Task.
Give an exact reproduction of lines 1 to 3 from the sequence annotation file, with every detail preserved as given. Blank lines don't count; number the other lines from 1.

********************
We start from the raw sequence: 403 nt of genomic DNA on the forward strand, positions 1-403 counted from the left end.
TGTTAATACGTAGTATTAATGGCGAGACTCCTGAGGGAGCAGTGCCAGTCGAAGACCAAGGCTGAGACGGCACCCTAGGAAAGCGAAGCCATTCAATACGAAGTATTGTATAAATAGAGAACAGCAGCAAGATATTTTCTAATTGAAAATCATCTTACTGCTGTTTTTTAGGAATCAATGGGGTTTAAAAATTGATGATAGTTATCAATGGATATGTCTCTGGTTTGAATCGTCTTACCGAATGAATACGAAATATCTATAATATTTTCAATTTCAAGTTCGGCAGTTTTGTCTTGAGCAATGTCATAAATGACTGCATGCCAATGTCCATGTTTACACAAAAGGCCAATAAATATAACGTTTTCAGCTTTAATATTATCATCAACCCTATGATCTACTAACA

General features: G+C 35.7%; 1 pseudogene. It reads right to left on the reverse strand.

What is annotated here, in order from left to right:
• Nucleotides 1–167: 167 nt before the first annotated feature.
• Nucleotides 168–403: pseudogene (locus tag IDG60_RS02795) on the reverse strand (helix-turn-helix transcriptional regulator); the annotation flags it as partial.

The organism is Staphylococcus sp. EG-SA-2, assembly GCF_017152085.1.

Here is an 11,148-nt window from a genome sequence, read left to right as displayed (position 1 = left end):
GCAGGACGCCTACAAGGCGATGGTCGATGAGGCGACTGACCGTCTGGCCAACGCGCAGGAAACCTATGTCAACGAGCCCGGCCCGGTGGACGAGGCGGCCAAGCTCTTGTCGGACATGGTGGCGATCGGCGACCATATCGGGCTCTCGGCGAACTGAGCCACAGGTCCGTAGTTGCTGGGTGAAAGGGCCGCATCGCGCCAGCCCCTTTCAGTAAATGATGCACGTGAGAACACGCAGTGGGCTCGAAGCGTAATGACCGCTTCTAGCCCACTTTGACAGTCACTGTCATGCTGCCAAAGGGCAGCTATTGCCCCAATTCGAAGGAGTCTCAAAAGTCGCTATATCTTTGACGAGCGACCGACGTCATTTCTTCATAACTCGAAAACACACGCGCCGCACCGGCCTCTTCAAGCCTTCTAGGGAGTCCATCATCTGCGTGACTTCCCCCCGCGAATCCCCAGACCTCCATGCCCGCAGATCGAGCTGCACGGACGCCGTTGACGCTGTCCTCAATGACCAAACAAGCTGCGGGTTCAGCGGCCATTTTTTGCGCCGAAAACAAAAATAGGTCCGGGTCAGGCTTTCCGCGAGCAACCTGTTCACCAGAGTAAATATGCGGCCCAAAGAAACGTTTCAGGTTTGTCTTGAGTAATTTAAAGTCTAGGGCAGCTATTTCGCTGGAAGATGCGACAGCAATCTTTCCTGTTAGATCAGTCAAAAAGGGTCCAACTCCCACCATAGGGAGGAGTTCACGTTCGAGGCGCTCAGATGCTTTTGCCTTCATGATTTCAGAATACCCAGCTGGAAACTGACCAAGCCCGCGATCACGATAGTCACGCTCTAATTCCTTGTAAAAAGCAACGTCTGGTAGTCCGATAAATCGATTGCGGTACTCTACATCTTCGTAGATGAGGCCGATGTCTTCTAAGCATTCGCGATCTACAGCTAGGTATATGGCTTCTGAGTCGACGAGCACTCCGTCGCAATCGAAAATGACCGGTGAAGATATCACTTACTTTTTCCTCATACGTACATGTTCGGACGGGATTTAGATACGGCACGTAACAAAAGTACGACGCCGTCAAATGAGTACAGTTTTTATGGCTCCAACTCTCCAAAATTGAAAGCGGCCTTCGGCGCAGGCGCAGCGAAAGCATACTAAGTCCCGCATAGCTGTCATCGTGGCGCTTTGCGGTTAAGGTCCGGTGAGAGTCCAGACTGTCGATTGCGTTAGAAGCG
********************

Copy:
We start from the raw sequence: 403 nt of genomic DNA on the forward strand, positions 1-403 counted from the left end.
TGTTAATACGTAGTATTAATGGCGAGACTCCTGAGGGAGCAGTGCCAGTCGAAGACCAAGGCTGAGACGGCACCCTAGGAAAGCGAAGCCATTCAATACGAAGTATTGTATAAATAGAGAACAGCAGCAAGATATTTTCTAATTGAAAATCATCTTACTGCTGTTTTTTAGGAATCAATGGGGTTTAAAAATTGATGATAGTTATCAATGGATATGTCTCTGGTTTGAATCGTCTTACCGAATGAATACGAAATATCTATAATATTTTCAATTTCAAGTTCGGCAGTTTTGTCTTGAGCAATGTCATAAATGACTGCATGCCAATGTCCATGTTTACACAAAAGGCCAATAAATATAACGTTTTCAGCTTTAATATTATCATCAACCCTATGATCTACTAACA

General features: G+C 35.7%; 1 pseudogene. It reads right to left on the reverse strand.